Monday, November 30, 2009

Sweet Potatoes for Peace

On Friday night, I had a Thanksgiving dinner that couldn’t be beat. Then, on Saturday, I had another Thanksgiving dinner that couldn’t be beat.

Thanksgiving seems to be the holiday that American immigrants to Israel hang on to most strongly, just as it’s a holiday that immigrants to America adopt so readily, tweaking it to their own culinary traditions but joining in with the turkey (usually), the story, and the arts and crafts projects that the kids bring home from elementary school.

A few years ago I had a Shabbat Thanksgiving dinner that was one of the most memorable evenings I’ve hosted, if I do say so myself. We had Muslims and Christians who had never been to a Shabbat dinner; Palestinians and Israelis who had never been to a Thanksgiving meal; and American-Jewish immigrants to Israel who had strong feelings about both.

The thing that everyone took to immediately was the generosity of spirit. It was pot-luck, and people put in the most amazing effort to creating their favorite stuffing, sweet potato, cranberry, or other traditional dishes, or making innovative contributions that fit right in, like the British-Israeli vegetarian who made a fried tofu dish that outshined the turkey. Friends lent tables and helped me carry them up two flights of stairs. By arranging them in a Z, I got more than 20 guests into my bachelor(ette?) apartment.

We blessed the food, told the story of Thanksgiving, and sang psalms and folk songs. For one evening, I felt that the coexistence and conflict resolution on which I spend so much of my professional energy was achieved in my own home. For many of the guests, it was a unique opportunity to break bread with people from backgrounds different from their own. People definitely came out of their comfort zones, whether it meant venturing into a Jerusalem neighborhood that was not their own or taking part in an unfamiliar ritual.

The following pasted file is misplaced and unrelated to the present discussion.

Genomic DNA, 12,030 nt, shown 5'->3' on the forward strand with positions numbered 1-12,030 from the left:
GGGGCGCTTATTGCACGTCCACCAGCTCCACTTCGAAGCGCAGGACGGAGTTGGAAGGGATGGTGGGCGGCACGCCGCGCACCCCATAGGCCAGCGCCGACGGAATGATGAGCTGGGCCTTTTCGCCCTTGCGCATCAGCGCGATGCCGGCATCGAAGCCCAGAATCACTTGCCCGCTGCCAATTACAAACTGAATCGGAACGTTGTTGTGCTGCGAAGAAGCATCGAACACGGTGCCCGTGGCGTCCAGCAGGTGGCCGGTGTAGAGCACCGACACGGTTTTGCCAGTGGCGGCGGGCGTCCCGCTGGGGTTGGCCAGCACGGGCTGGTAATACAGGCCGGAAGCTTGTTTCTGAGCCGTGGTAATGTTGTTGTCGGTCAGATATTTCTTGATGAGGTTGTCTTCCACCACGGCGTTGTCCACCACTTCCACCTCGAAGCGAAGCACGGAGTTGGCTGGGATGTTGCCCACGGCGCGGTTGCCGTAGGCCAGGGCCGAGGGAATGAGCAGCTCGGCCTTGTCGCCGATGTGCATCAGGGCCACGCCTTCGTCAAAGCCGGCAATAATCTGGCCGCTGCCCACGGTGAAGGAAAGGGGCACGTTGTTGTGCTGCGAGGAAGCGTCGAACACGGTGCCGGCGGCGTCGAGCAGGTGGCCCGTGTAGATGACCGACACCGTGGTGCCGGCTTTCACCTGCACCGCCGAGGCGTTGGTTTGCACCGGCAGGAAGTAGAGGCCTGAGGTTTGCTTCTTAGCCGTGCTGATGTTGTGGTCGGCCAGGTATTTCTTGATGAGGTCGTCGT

I believe in these kinds of encounters. I have seen and felt personally the transformative effect of face-to-face meetings. While I think they are necessary, I do not believe they are sufficient for creating change. It's easy to coexist for an evening, but real conflict resolution means tackling substantive problems and systemic inequities as well as making time and space for difficult conversations. I have become wary of the many programs that claim to be making peace in the region through various kinds of meetings, ranging from strawberries for peace to mountain-climbing for peace to, yes, basketweaving for peace.

I am pleased that the conflict resolution field has made it past its adolescent growth spurt of the 1990s and is now maturing to the point where funders and practitioners alike are thinking carefully about how to define success and measure results. I hope I have a chance to help advance this process.

1 comment:

John said...

Gayle, Your gathering of friends for Thanksgiving inspires me. I wish we could have been there. You are a blessing! JB2